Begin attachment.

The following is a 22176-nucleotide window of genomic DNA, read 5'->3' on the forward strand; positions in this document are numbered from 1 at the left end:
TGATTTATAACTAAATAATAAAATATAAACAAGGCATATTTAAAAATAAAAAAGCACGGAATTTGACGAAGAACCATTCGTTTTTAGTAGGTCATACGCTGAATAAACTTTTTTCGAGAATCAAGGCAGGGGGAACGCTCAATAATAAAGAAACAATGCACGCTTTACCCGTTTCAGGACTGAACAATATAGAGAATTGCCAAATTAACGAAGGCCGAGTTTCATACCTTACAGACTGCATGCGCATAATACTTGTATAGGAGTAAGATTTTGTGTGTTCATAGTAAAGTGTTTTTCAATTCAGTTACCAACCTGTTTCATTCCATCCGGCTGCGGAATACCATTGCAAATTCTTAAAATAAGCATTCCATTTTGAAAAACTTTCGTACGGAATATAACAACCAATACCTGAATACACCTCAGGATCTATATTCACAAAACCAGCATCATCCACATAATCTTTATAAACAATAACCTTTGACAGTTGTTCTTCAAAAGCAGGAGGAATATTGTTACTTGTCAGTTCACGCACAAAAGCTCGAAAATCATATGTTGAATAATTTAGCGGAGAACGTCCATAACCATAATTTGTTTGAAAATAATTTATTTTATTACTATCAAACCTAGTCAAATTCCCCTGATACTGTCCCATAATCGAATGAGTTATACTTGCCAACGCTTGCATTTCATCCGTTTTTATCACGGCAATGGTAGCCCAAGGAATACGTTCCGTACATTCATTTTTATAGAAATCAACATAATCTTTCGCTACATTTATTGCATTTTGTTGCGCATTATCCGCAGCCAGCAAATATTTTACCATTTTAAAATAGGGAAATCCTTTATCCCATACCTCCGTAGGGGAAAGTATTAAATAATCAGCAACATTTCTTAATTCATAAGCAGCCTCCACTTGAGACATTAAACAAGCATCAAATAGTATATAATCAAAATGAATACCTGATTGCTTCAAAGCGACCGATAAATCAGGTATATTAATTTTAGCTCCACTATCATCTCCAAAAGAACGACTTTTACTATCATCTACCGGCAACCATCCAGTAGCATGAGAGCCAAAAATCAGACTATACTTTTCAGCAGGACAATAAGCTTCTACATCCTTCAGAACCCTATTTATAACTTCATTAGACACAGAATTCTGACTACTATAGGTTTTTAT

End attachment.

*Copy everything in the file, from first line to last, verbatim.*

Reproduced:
The following is a 22176-nucleotide window of genomic DNA, read 5'->3' on the forward strand; positions in this document are numbered from 1 at the left end:
TGATTTATAACTAAATAATAAAATATAAACAAGGCATATTTAAAAATAAAAAAGCACGGAATTTGACGAAGAACCATTCGTTTTTAGTAGGTCATACGCTGAATAAACTTTTTTCGAGAATCAAGGCAGGGGGAACGCTCAATAATAAAGAAACAATGCACGCTTTACCCGTTTCAGGACTGAACAATATAGAGAATTGCCAAATTAACGAAGGCCGAGTTTCATACCTTACAGACTGCATGCGCATAATACTTGTATAGGAGTAAGATTTTGTGTGTTCATAGTAAAGTGTTTTTCAATTCAGTTACCAACCTGTTTCATTCCATCCGGCTGCGGAATACCATTGCAAATTCTTAAAATAAGCATTCCATTTTGAAAAACTTTCGTACGGAATATAACAACCAATACCTGAATACACCTCAGGATCTATATTCACAAAACCAGCATCATCCACATAATCTTTATAAACAATAACCTTTGACAGTTGTTCTTCAAAAGCAGGAGGAATATTGTTACTTGTCAGTTCACGCACAAAAGCTCGAAAATCATATGTTGAATAATTTAGCGGAGAACGTCCATAACCATAATTTGTTTGAAAATAATTTATTTTATTACTATCAAACCTAGTCAAATTCCCCTGATACTGTCCCATAATCGAATGAGTTATACTTGCCAACGCTTGCATTTCATCCGTTTTTATCACGGCAATGGTAGCCCAAGGAATACGTTCCGTACATTCATTTTTATAGAAATCAACATAATCTTTCGCTACATTTATTGCATTTTGTTGCGCATTATCCGCAGCCAGCAAATATTTTACCATTTTAAAATAGGGAAATCCTTTATCCCATACCTCCGTAGGGGAAAGTATTAAATAATCAGCAACATTTCTTAATTCATAAGCAGCCTCCACTTGAGACATTAAACAAGCATCAAATAGTATATAATCAAAATGAATACCTGATTGCTTCAAAGCGACCGATAAATCAGGTATATTAATTTTAGCTCCACTATCATCTCCAAAAGAACGACTTTTACTATCATCTACCGGCAACCATCCAGTAGCATGAGAGCCAAAAATCAGACTATACTTTTCAGCAGGACAATAAGCTTCTACATCCTTCAGAACCCTATTTATAACTTCATTAGACACAGAATTCTGACTACTATAGGTTTTTAT